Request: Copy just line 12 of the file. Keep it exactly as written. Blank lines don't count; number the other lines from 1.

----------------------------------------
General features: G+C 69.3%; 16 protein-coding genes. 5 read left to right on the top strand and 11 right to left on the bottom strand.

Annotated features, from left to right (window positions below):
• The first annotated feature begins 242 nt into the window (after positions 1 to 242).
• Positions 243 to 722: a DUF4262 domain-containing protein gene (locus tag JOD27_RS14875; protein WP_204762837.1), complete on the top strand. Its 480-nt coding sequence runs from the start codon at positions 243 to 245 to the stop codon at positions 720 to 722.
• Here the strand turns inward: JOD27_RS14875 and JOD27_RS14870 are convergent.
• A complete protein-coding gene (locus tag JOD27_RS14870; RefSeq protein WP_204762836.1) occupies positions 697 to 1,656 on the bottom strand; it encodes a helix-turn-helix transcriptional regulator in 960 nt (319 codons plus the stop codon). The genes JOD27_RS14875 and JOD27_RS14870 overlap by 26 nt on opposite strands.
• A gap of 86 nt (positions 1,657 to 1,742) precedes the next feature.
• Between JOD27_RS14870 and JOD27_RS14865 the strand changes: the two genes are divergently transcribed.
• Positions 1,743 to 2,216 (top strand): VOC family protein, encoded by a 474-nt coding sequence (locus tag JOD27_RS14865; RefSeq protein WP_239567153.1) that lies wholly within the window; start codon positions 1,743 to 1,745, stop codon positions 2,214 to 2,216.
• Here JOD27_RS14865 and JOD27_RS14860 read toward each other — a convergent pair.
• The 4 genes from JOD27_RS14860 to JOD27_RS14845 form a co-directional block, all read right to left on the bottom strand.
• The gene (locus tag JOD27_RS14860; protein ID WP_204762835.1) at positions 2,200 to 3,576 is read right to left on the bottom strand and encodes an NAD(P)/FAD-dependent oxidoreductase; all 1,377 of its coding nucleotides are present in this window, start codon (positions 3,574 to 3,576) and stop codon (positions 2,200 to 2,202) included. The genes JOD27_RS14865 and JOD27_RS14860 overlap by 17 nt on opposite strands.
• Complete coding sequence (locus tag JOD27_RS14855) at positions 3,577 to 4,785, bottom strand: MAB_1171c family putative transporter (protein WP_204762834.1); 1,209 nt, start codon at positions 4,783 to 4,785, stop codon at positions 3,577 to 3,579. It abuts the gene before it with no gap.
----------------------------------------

• The gene (locus tag JOD27_RS14860; protein ID WP_204762835.1) at positions 2,200 to 3,576 is read right to left on the bottom strand and encodes an NAD(P)/FAD-dependent oxidoreductase; all 1,377 of its coding nucleotides are present in this window, start codon (positions 3,574 to 3,576) and stop codon (positions 2,200 to 2,202) included. The genes JOD27_RS14865 and JOD27_RS14860 overlap by 17 nt on opposite strands.